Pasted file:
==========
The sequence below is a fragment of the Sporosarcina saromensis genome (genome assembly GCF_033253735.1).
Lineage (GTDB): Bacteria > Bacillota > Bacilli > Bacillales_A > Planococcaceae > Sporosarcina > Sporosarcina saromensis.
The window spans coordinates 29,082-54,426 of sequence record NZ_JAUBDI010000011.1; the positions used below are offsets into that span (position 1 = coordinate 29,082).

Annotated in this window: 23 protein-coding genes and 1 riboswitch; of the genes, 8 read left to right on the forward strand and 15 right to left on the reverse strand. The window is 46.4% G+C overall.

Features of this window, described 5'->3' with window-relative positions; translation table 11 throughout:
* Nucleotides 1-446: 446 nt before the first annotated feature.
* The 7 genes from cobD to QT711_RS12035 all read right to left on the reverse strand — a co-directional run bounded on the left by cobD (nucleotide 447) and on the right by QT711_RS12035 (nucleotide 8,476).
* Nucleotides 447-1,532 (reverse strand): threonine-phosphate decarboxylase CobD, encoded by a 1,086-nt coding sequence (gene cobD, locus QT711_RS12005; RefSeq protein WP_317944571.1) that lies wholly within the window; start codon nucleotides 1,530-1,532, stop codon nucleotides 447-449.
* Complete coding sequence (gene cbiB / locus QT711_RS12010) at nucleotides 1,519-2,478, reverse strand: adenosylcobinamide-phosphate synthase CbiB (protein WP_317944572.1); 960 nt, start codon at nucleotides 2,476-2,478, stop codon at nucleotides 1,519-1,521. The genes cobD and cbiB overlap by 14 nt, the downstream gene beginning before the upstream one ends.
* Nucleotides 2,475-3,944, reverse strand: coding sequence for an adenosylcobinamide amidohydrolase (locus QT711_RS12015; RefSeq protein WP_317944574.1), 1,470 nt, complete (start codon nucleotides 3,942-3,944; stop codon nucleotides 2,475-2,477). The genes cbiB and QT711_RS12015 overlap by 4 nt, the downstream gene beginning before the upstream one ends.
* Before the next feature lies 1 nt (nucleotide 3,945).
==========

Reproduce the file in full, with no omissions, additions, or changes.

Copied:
The sequence below is a fragment of the Sporosarcina saromensis genome (genome assembly GCF_033253735.1).
Lineage (GTDB): Bacteria > Bacillota > Bacilli > Bacillales_A > Planococcaceae > Sporosarcina > Sporosarcina saromensis.
The window spans coordinates 29,082-54,426 of sequence record NZ_JAUBDI010000011.1; the positions used below are offsets into that span (position 1 = coordinate 29,082).

Annotated in this window: 23 protein-coding genes and 1 riboswitch; of the genes, 8 read left to right on the forward strand and 15 right to left on the reverse strand. The window is 46.4% G+C overall.

Features of this window, described 5'->3' with window-relative positions; translation table 11 throughout:
* Nucleotides 1-446: 446 nt before the first annotated feature.
* The 7 genes from cobD to QT711_RS12035 all read right to left on the reverse strand — a co-directional run bounded on the left by cobD (nucleotide 447) and on the right by QT711_RS12035 (nucleotide 8,476).
* Nucleotides 447-1,532 (reverse strand): threonine-phosphate decarboxylase CobD, encoded by a 1,086-nt coding sequence (gene cobD, locus QT711_RS12005; RefSeq protein WP_317944571.1) that lies wholly within the window; start codon nucleotides 1,530-1,532, stop codon nucleotides 447-449.
* Complete coding sequence (gene cbiB / locus QT711_RS12010) at nucleotides 1,519-2,478, reverse strand: adenosylcobinamide-phosphate synthase CbiB (protein WP_317944572.1); 960 nt, start codon at nucleotides 2,476-2,478, stop codon at nucleotides 1,519-1,521. The genes cobD and cbiB overlap by 14 nt, the downstream gene beginning before the upstream one ends.
* Nucleotides 2,475-3,944, reverse strand: coding sequence for an adenosylcobinamide amidohydrolase (locus QT711_RS12015; RefSeq protein WP_317944574.1), 1,470 nt, complete (start codon nucleotides 3,942-3,944; stop codon nucleotides 2,475-2,477). The genes cbiB and QT711_RS12015 overlap by 4 nt, the downstream gene beginning before the upstream one ends.
* Before the next feature lies 1 nt (nucleotide 3,945).